[Haskell-cafe] [haskell-infrastructure] Improvements to package hosting and security

Michael Snoyman michael at snoyman.com
Wed Apr 15 12:34:06 UTC 2015

I've given plenty of concrete attack vectors in this thread. I'm not going
to repeat all of them here. But addressing your "simpler idea": how do we
know that the claimed person actually performed that action? If Hackage is
hacked, there's no way to verify *any* such log. With a crypto-based
system, we know specifically which key is tied to which action, and can
invalidate those actions in the case of a key becoming compromised.

There are no nebulous claims going on here. Hackage is interacting with
users in a way that is completely susceptible to MITM attacks. That's a
fact, and an easily exploitable attack vector for someone in the right
position in the network. I'm also precisely *not* recommending we tack
security things on top: I'm proposing we design a secure system from the
ground up.

Also, if we're going to talk about nebulous, let's start with the word
"enterprise sounding." That's an empty criticism, and I should hope we're
above that kind of thing.

On Wed, Apr 15, 2015 at 3:20 PM Carter Schonwald <carter.schonwald at gmail.com>

> Ok, let me counter that with a simpler idea: every Hackage edit action has
> an explanation field that the trustee can choose to optionally write some
> text in
> And additonally: there Is a globally visible feed / log of all Hackage
> edits.
> I believe some folks are working to add those features to hackage this
> spring.
> I am emphatically against stronger security things being tacked on top
> without a threat model that precisely jusrifies why. Recent experience has
> shown me that organizations which mandate processes in the  the name of a
> nebulous security model counter intuitively become less secure and less
> effective.
> Let me repeat myself, enterprise sounding security processes should only
> be adopted in the context of a concrete threat model that actually
> specifically motivates the applicable security model.  Anything else is
> kiss of death.  Please be concrete. Additonally, specificity allows us to
> think of approaches that can be both secure and easy to use.
> On Apr 15, 2015 2:47 AM, "Michael Snoyman" <michael at snoyman.com> wrote:
>> On Wed, Apr 15, 2015 at 9:14 AM Gershom B <gershomb at gmail.com> wrote:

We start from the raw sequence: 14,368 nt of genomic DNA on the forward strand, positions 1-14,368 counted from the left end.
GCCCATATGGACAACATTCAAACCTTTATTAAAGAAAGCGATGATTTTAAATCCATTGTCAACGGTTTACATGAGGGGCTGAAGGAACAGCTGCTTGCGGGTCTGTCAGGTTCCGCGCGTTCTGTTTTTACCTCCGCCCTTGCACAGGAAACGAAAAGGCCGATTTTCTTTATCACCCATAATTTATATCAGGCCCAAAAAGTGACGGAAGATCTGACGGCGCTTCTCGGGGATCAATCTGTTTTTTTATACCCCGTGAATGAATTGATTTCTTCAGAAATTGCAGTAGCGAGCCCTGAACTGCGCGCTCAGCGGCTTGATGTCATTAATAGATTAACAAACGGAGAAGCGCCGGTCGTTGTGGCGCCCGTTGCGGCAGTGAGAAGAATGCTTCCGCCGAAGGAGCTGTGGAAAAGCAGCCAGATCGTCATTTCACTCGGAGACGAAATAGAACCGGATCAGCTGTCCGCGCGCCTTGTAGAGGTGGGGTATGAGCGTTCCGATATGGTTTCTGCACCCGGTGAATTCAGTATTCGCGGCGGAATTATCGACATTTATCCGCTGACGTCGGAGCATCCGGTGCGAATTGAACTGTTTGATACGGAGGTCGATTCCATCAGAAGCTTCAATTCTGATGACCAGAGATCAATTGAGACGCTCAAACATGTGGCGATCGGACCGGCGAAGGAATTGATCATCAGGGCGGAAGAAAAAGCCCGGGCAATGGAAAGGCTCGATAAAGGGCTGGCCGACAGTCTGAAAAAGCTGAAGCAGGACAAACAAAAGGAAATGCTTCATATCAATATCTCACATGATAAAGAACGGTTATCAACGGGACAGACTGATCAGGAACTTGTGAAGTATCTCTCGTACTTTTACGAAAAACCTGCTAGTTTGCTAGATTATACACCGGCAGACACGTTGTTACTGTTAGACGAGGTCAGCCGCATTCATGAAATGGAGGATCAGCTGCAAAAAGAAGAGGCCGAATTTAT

>>> On April 15, 2015 at 1:57:07 AM, Michael Snoyman (michael at snoyman.com)
>>> wrote:
>>> > I'm not intimately familiar with the Hackage API, so I can't give a
>>> > point-by-point description of what information is and is not auditable.
>>> Okay, then why did you write "There's a lot of stuff going on inside of
>>> Hackage which we have no insight into or control over.”?
>>> I would very much like to have a clarifying discussion, as you are
>>> gesturing towards some issue we should think about. But it is difficult
>>> when you make broad claims, and are not able to explain what they mean.
>>> Cheers,
>>> Gershom
>> I think you're reading too much into my claims, and specifically on the
>> unimportant aspects of them. I can clarify these points, but I think
>> drilling down deeper is a waste of time. To answer this specific question:
>> * There's no clarity on *why* change was approved. I see that person X
>> uploaded a revision, but why was person X allowed to do so?
>> * I know of no way to see the history of authorization rules.
>>     * Was JohnDoe always a maintainer of foobar, or was that added at
>> some point?
>>     * Who added this person as a maintainer?
>>     * Who gave this other person trustee power? Who took it away?
>> All of these things would come for free with an open system where
>> authorization rules are required to be encoded in a freely viewable file,
>> and signature are used to verify the data.
>> And to be clear, to make sure no one thinks I'm saying otherwise: I don't
>> think Hackage has done anything wrong by approaching things the way it has
>> until now. I probably would have come up with a very similar system. I'm
>> talking about new functionality and requirements that weren't stated for
>> the original system. Don't take this as "Hackage is bad," but rather, "time
>> to batten down the hatches."
>> Michael
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